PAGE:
Node:loop through, Next:[8103]loose bytes, Previous:[8104]logical, Up:[8105]= L =

loop through vt.

To process each element of a list of things. "Hold on, I've got to loop through my paper mail." Derives from the computer-language notion of an iterative loop; compare `cdr down' (under [8106]cdr), which is less common among C and Unix programmers. ITS hackers used to say `IRP over' after an obscure pseudo-op in the MIDAS PDP-10 assembler (the same IRP op can nowadays be found in Microsoft's assembler).



Node:loose bytes, Next:[8107]lord high fixer, Previous:[8108]loop through, Up:[8109]= L =

loose bytes n.

Commonwealth hackish term for the padding bytes or [8110]shims many compilers insert between members of a record or structure to cope with alignment requirements imposed by the machine architecture.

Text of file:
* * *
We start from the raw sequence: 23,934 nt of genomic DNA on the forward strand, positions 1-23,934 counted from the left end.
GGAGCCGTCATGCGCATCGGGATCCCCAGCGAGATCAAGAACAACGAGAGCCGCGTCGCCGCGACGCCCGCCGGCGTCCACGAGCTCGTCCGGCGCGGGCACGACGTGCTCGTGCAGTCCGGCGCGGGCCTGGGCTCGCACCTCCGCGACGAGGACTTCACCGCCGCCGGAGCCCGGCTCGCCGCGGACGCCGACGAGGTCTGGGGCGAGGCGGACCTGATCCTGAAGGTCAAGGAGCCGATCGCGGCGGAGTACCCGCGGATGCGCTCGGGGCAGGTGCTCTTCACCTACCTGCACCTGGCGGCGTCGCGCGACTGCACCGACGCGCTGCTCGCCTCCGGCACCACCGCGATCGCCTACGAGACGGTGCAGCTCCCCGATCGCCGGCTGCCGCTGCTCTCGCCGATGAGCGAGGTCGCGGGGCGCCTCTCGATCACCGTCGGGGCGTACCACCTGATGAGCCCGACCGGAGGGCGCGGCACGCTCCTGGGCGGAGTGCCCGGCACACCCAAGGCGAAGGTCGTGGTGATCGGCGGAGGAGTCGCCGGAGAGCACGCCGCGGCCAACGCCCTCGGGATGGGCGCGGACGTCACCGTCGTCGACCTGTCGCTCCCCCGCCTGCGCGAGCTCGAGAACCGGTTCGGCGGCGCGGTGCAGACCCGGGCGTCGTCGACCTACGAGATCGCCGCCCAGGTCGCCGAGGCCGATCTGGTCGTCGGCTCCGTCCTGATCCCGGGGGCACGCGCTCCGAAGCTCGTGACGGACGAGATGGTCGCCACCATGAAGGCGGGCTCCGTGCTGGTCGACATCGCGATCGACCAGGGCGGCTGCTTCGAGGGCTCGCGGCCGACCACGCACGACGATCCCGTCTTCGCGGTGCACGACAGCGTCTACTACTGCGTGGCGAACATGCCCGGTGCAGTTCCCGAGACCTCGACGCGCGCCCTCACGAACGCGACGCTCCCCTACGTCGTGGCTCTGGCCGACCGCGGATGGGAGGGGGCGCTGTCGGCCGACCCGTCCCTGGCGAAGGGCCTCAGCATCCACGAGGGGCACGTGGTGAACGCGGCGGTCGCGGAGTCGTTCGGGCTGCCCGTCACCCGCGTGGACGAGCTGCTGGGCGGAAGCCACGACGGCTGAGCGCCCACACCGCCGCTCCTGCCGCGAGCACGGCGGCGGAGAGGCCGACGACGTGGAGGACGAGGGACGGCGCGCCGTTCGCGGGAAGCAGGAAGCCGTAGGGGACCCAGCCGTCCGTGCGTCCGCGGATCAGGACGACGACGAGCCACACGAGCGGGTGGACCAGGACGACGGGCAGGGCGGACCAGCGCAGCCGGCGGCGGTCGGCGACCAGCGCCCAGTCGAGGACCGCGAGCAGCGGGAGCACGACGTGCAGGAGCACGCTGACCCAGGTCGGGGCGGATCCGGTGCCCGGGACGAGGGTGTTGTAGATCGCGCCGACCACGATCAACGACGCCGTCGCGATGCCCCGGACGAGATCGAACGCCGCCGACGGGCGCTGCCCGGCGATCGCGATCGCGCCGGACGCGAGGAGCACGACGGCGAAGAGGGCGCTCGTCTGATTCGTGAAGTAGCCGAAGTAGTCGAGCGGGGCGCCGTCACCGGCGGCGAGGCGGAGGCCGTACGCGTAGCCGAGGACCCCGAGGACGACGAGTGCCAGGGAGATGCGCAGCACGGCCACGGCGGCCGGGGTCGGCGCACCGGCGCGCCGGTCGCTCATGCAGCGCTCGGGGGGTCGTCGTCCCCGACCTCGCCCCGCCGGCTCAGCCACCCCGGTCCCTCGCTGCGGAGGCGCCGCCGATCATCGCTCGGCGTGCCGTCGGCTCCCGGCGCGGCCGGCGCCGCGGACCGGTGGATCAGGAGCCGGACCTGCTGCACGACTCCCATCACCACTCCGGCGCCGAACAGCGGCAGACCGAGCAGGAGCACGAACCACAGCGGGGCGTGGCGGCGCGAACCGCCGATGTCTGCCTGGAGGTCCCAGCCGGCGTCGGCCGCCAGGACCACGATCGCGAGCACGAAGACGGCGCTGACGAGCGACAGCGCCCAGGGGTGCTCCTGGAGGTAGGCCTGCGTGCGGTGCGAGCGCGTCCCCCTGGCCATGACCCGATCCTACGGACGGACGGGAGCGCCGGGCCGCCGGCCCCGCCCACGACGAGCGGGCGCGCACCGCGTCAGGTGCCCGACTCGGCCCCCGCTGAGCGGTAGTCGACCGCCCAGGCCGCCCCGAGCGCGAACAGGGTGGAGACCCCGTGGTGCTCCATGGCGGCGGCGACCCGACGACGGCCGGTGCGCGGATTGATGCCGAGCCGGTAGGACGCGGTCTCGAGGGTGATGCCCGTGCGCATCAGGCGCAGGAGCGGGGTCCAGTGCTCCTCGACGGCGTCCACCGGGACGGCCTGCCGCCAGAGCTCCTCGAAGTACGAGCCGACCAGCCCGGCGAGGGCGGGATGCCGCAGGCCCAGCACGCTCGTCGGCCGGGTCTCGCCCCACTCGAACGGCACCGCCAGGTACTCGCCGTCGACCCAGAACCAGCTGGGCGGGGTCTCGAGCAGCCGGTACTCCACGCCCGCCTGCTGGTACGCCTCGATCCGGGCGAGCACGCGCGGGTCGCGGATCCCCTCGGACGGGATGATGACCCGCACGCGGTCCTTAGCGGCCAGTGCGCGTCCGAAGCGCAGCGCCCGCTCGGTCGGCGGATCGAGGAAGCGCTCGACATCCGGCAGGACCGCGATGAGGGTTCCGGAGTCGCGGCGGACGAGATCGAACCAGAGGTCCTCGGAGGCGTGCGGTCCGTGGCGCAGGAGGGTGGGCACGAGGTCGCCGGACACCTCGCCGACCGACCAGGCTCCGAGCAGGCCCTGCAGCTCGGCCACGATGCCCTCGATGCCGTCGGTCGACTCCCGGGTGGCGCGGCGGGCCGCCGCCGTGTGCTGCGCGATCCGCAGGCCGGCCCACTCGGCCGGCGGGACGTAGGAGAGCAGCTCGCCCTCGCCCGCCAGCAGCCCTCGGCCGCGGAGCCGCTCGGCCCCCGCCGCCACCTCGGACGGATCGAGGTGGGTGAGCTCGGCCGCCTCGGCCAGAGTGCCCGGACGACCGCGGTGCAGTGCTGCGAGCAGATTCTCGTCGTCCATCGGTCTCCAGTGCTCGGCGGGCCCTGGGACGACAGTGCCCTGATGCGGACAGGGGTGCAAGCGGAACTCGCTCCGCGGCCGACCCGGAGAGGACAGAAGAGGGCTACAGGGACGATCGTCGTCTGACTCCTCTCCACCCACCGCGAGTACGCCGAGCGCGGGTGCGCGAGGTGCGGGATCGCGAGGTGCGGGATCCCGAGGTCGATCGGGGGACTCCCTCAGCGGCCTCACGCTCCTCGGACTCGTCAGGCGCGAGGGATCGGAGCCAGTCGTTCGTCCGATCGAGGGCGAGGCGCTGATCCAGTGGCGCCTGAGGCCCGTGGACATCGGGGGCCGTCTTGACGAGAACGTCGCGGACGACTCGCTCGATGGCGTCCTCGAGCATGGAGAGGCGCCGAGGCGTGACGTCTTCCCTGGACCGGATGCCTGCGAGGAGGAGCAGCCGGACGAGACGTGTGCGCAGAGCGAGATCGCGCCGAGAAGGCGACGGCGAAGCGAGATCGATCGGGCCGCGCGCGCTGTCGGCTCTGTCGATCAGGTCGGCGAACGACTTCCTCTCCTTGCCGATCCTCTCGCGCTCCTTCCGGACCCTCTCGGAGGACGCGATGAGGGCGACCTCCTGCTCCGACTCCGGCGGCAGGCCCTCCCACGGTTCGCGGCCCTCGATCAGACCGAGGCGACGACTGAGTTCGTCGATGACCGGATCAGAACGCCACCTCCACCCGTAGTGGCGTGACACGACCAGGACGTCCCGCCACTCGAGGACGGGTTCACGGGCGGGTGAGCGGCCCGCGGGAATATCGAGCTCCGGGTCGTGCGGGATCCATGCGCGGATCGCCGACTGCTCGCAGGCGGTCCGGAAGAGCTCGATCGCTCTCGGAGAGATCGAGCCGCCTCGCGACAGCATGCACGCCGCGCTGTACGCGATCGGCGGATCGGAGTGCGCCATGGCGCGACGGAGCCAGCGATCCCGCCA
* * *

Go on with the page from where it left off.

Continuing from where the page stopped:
Node:lord high fixer, Next:[8111]lose, Previous:[8112]loose bytes, Up:[8113]= L =

lord high fixer n.

[primarily British, from Gilbert & Sullivan's `lord high executioner'] The person in an organization who knows the most about some aspect of a system. See [8114]wizard.


Node:lose, Next:[8115]lose lose, Previous:[8116]lord high fixer, Up:[8117]= L =

lose vi.

1. [very common] To fail. A program loses when it encounters an exceptional condition or fails to work in the expected manner. 2. To be exceptionally unesthetic or crocky. 3. Of people, to be obnoxious or unusually stupid (as opposed to ignorant). See also [8118]deserves to lose. 4. n. Refers to something that is [8119]losing, especially in the phrases "That's a lose!" and "What a lose!"



Node:lose lose, Next:[8120]loser, Previous:[8121]lose, Up:[8122]= L =

lose lose interj.

A reply to or comment on an undesirable situation. "I accidentally deleted all my files!" "Lose, lose."


Node:loser, Next:[8123]losing, Previous:[8124]lose lose, Up:[8125]= L =

loser n.